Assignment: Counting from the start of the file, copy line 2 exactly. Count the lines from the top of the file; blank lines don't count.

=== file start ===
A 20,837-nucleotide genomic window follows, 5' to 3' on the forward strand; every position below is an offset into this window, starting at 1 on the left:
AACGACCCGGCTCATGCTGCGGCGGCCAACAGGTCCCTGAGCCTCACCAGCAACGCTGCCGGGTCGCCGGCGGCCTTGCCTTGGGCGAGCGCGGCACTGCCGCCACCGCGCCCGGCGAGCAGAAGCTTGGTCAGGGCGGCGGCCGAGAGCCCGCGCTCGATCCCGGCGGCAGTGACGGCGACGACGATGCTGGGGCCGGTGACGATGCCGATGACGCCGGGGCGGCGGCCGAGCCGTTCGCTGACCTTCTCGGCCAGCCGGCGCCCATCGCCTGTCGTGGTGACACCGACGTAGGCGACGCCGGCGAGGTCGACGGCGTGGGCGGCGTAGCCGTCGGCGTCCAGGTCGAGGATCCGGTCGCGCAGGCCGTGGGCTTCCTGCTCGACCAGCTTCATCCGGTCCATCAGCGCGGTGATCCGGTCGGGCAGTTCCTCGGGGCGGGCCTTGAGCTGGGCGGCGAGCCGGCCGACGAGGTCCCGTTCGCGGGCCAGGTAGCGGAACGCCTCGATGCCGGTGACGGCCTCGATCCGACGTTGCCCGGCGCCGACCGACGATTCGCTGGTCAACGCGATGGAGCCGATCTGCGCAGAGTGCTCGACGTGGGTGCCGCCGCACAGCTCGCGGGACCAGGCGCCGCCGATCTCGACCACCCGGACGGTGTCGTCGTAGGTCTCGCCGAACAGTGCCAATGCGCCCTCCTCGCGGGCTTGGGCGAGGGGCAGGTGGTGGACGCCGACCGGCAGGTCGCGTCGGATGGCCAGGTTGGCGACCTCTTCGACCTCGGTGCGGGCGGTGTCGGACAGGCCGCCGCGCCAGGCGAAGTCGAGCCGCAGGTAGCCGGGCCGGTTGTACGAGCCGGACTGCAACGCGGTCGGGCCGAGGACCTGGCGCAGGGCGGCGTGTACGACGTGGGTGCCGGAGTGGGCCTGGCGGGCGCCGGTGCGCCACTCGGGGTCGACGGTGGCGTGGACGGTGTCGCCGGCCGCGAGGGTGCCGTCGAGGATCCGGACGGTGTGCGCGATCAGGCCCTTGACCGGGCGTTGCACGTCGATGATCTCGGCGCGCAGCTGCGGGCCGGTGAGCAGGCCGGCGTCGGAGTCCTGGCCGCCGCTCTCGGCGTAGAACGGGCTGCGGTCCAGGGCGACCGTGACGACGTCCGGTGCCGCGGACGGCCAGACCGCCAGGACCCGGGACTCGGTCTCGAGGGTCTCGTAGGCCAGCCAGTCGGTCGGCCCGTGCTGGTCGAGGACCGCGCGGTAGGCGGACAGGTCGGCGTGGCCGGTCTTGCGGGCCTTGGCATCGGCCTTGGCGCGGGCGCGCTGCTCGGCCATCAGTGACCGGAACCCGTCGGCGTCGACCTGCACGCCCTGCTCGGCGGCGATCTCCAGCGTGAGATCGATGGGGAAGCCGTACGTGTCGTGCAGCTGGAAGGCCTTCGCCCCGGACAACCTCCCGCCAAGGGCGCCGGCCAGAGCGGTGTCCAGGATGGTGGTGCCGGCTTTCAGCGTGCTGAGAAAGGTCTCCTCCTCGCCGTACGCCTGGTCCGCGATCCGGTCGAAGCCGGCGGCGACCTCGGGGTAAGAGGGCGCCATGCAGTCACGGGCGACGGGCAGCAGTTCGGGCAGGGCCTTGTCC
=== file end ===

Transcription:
AACGACCCGGCTCATGCTGCGGCGGCCAACAGGTCCCTGAGCCTCACCAGCAACGCTGCCGGGTCGCCGGCGGCCTTGCCTTGGGCGAGCGCGGCACTGCCGCCACCGCGCCCGGCGAGCAGAAGCTTGGTCAGGGCGGCGGCCGAGAGCCCGCGCTCGATCCCGGCGGCAGTGACGGCGACGACGATGCTGGGGCCGGTGACGATGCCGATGACGCCGGGGCGGCGGCCGAGCCGTTCGCTGACCTTCTCGGCCAGCCGGCGCCCATCGCCTGTCGTGGTGACACCGACGTAGGCGACGCCGGCGAGGTCGACGGCGTGGGCGGCGTAGCCGTCGGCGTCCAGGTCGAGGATCCGGTCGCGCAGGCCGTGGGCTTCCTGCTCGACCAGCTTCATCCGGTCCATCAGCGCGGTGATCCGGTCGGGCAGTTCCTCGGGGCGGGCCTTGAGCTGGGCGGCGAGCCGGCCGACGAGGTCCCGTTCGCGGGCCAGGTAGCGGAACGCCTCGATGCCGGTGACGGCCTCGATCCGACGTTGCCCGGCGCCGACCGACGATTCGCTGGTCAACGCGATGGAGCCGATCTGCGCAGAGTGCTCGACGTGGGTGCCGCCGCACAGCTCGCGGGACCAGGCGCCGCCGATCTCGACCACCCGGACGGTGTCGTCGTAGGTCTCGCCGAACAGTGCCAATGCGCCCTCCTCGCGGGCTTGGGCGAGGGGCAGGTGGTGGACGCCGACCGGCAGGTCGCGTCGGATGGCCAGGTTGGCGACCTCTTCGACCTCGGTGCGGGCGGTGTCGGACAGGCCGCCGCGCCAGGCGAAGTCGAGCCGCAGGTAGCCGGGCCGGTTGTACGAGCCGGACTGCAACGCGGTCGGGCCGAGGACCTGGCGCAGGGCGGCGTGTACGACGTGGGTGCCGGAGTGGGCCTGGCGGGCGCCGGTGCGCCACTCGGGGTCGACGGTGGCGTGGACGGTGTCGCCGGCCGCGAGGGTGCCGTCGAGGATCCGGACGGTGTGCGCGATCAGGCCCTTGACCGGGCGTTGCACGTCGATGATCTCGGCGCGCAGCTGCGGGCCGGTGAGCAGGCCGGCGTCGGAGTCCTGGCCGCCGCTCTCGGCGTAGAACGGGCTGCGGTCCAGGGCGACCGTGACGACGTCCGGTGCCGCGGACGGCCAGACCGCCAGGACCCGGGACTCGGTCTCGAGGGTCTCGTAGGCCAGCCAGTCGGTCGGCCCGTGCTGGTCGAGGACCGCGCGGTAGGCGGACAGGTCGGCGTGGCCGGTCTTGCGGGCCTTGGCATCGGCCTTGGCGCGGGCGCGCTGCTCGGCCATCAGTGACCGGAACCCGTCGGCGTCGACCTGCACGCCCTGCTCGGCGGCGATCTCCAGCGTGAGATCGATGGGGAAGCCGTACGTGTCGTGCAGCTGGAAGGCCTTCGCCCCGGACAACCTCCCGCCAAGGGCGCCGGCCAGAGCGGTGTCCAGGATGGTGGTGCCGGCTTTCAGCGTGCTGAGAAAGGTCTCCTCCTCGCCGTACGCCTGGTCCGCGATCCGGTCGAAGCCGGCGGCGACCTCGGGGTAAGAGGGCGCCATGCAGTCACGGGCGACGGGCAGCAGTTCGGGCAGGGCCTTGTCC